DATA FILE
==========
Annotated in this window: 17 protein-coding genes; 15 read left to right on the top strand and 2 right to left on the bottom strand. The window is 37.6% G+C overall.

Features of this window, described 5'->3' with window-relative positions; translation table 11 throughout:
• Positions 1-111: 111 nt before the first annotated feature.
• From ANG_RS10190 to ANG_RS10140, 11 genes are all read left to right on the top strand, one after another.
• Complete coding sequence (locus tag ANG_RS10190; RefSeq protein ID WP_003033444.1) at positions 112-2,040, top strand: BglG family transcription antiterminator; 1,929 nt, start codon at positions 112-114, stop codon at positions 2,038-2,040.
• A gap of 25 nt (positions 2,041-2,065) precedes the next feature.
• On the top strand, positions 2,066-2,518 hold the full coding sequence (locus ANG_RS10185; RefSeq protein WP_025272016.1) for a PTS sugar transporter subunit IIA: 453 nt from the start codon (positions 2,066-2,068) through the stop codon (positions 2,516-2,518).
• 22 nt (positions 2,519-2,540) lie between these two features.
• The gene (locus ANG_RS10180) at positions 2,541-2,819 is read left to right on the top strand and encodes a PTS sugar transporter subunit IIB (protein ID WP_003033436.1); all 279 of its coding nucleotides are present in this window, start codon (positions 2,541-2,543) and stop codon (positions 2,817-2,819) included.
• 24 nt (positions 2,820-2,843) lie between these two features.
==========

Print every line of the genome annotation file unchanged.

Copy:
Annotated in this window: 17 protein-coding genes; 15 read left to right on the top strand and 2 right to left on the bottom strand. The window is 37.6% G+C overall.

Features of this window, described 5'->3' with window-relative positions; translation table 11 throughout:
• Positions 1-111: 111 nt before the first annotated feature.
• From ANG_RS10190 to ANG_RS10140, 11 genes are all read left to right on the top strand, one after another.
• Complete coding sequence (locus tag ANG_RS10190; RefSeq protein ID WP_003033444.1) at positions 112-2,040, top strand: BglG family transcription antiterminator; 1,929 nt, start codon at positions 112-114, stop codon at positions 2,038-2,040.
• A gap of 25 nt (positions 2,041-2,065) precedes the next feature.
• On the top strand, positions 2,066-2,518 hold the full coding sequence (locus ANG_RS10185; RefSeq protein WP_025272016.1) for a PTS sugar transporter subunit IIA: 453 nt from the start codon (positions 2,066-2,068) through the stop codon (positions 2,516-2,518).
• 22 nt (positions 2,519-2,540) lie between these two features.
• The gene (locus ANG_RS10180) at positions 2,541-2,819 is read left to right on the top strand and encodes a PTS sugar transporter subunit IIB (protein ID WP_003033436.1); all 279 of its coding nucleotides are present in this window, start codon (positions 2,541-2,543) and stop codon (positions 2,817-2,819) included.
• 24 nt (positions 2,820-2,843) lie between these two features.